The Manga Moveable Feast this month focuses on the Viz Signature Imprint and is hosted at Manga Critic.
I hope to be able to participate with some new reviews, but I thought I’d do a mini-round up of reviews for Viz Signature titles I’ve done in the past and list some of my favorites.
Most of the recent Viz Signature titles were featured on the Sigikki website, which doesn’t seem to be as current as it once was. Still, it was a nice experiment in online comics distribution, even though as more of these volumes are available in print format the free chapters still seem to be disappearing from the site.
Natsume Ono – I’m grateful for the Signature imprint for translating so much of Ono’s work. I enjoy her quirky art style and slice of life stories.
House of Five Leaves is one of my favorite Signature titles, and my favorite Natsume Ono Series. There’s something about this story of a hapless ronin slowly being drawn into a life of crime that I find absolutely gripping. Seeing the way the characters change each other as they go about their daily tasks while dealing with being in a kidnapping and ransom gang gives a bit of a contemporary feel to the historical setting of this series.
House of Five Leaves Volume 1
House of Five Leaves Volumes 4-6
I always enjoy it when manga creators let their personal interests inform their manga, and Ono’s affection for food, Italy, and men wearing glasses is clearly shown in her manga with contemporary settings that revolve around an Italian cafe.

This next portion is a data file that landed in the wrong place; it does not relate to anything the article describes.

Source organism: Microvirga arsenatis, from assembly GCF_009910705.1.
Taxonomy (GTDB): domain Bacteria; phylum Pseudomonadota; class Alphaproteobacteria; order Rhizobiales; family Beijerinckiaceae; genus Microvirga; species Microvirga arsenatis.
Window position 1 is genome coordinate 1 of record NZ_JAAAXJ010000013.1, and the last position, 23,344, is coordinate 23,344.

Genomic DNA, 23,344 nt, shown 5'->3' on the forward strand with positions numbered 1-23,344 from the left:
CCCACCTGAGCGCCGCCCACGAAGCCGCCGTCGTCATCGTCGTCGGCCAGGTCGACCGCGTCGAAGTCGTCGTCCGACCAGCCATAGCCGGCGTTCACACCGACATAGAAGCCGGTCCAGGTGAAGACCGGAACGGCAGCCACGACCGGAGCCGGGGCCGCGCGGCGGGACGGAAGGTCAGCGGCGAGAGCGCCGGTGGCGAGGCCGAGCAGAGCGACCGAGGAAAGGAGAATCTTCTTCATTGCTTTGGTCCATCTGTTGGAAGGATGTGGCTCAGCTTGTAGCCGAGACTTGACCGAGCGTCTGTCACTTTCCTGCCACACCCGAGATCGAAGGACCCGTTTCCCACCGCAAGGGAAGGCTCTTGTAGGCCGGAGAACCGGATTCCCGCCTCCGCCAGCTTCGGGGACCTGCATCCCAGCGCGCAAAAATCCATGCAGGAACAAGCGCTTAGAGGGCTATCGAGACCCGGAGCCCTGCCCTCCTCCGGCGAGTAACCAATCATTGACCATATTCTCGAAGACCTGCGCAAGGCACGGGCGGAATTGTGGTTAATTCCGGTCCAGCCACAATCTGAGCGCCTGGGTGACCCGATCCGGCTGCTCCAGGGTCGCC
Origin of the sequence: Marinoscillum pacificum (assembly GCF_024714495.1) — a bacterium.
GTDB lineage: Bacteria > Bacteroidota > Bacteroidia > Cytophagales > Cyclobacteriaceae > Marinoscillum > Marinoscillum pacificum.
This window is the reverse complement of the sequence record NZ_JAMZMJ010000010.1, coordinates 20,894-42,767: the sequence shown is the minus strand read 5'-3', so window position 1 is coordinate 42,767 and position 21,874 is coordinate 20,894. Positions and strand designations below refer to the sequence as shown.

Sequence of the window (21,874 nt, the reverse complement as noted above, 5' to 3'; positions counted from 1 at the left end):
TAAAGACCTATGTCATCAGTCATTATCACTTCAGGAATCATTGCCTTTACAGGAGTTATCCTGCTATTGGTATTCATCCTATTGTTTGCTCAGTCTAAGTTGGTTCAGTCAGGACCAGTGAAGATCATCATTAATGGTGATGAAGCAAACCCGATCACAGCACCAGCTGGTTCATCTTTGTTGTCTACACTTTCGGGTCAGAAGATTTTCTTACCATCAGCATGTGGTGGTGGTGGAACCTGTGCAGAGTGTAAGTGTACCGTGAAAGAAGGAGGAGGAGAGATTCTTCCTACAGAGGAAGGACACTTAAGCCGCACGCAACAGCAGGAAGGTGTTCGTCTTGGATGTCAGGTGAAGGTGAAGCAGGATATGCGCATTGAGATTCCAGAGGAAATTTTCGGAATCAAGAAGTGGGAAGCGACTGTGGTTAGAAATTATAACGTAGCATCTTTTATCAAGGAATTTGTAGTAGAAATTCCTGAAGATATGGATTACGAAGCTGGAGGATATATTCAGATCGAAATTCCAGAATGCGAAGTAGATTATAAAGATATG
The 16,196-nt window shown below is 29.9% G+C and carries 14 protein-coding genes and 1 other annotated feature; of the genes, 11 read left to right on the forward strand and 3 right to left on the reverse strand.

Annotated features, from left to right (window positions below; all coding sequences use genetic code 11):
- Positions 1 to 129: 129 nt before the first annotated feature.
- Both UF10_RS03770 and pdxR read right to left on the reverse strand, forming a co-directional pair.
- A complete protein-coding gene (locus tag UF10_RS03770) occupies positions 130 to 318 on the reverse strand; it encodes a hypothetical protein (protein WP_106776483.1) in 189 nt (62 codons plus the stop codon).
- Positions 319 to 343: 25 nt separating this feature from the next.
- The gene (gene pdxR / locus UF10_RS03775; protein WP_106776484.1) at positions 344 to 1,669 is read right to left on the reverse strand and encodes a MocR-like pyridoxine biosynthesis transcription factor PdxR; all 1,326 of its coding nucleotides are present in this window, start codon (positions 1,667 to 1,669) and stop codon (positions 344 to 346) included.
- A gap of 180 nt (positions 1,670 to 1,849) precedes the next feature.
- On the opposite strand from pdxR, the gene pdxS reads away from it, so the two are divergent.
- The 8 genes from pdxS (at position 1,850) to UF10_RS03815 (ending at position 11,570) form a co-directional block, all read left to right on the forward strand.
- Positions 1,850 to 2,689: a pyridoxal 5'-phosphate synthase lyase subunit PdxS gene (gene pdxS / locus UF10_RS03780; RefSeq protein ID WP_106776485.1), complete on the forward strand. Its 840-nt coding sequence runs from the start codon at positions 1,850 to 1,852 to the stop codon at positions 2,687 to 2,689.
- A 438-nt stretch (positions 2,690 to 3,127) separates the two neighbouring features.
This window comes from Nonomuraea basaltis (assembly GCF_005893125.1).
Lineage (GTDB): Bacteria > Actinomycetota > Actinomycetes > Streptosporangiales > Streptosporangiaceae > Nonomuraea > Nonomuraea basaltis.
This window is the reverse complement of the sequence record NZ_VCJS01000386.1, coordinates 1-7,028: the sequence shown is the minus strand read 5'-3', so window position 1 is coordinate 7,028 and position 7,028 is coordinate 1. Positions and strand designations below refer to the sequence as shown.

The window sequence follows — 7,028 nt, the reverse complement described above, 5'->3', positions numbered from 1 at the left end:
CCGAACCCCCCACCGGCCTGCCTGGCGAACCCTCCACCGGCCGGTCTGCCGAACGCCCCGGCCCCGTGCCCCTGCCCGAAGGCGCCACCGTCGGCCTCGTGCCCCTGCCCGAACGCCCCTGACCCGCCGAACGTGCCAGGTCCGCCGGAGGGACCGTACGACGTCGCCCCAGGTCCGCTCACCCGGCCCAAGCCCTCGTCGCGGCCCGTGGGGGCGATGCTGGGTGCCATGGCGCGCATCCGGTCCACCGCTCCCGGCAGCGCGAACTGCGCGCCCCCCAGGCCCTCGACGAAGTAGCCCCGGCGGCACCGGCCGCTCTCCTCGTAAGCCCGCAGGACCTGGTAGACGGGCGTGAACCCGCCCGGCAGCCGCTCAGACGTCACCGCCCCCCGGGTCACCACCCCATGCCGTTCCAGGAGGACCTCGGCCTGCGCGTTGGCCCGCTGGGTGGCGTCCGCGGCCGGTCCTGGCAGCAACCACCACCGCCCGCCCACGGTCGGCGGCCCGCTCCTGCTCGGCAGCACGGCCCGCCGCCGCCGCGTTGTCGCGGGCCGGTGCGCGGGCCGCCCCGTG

One of the reasons why I like Ono so much is because she reminds me a bit of Fumi Yoshinaga. Both authors have worked in yaoi, both have an extremely individualistic drawing style, there’s a focus on slice of life stories in their work, and both seem to be serious foodies. I’ve enjoyed the Yoshinaga books put out by Viz Signature.
All My Darling Daughters – A great introduction to Yoshinaga since it is complete in one volume
One of the fun things about the Signature imprint is that it does sometimes bring manga to the US that is absolutely crazy. I am referring to Biomega, a title that almost doesn’t need a review, because you just need to ask yourself if you are the type of person who would enjoy a manga that has as a character a talking bear with a machine gun. If you don’t find bears with machine guns enjoyable, I’m not sure if I can be your friend. This reminds me, I need to pick up some of the middle volumes of this series!
Some of the most personal and deeply affecting titles to come from the Signature line are by Inio Asano. His works focus on that time of life in early adulthood when people aren’t quite sure what they want to become. He blends everyday but surreal images into his manga, giving his stories a dream-like quality that still manages to feel gritty and realistic.
Afterschool Charisma I am including in this list of favorites because I love Clone Freud so much. This series from Viz sometimes feels a bit like a high concept B-movie, due to the setting of a high school populated entirely by teenage clones of famous historical figures. Horrifically this series is now up to volume 5, which means that there is even more manga I need to order.
My personal shopping list after compiling this post: What a Wonderful World Volume 2, Biomega Volume 6, Afterschool Charisma Volumes 4 and 5, Ooku Volumes 3 and 4.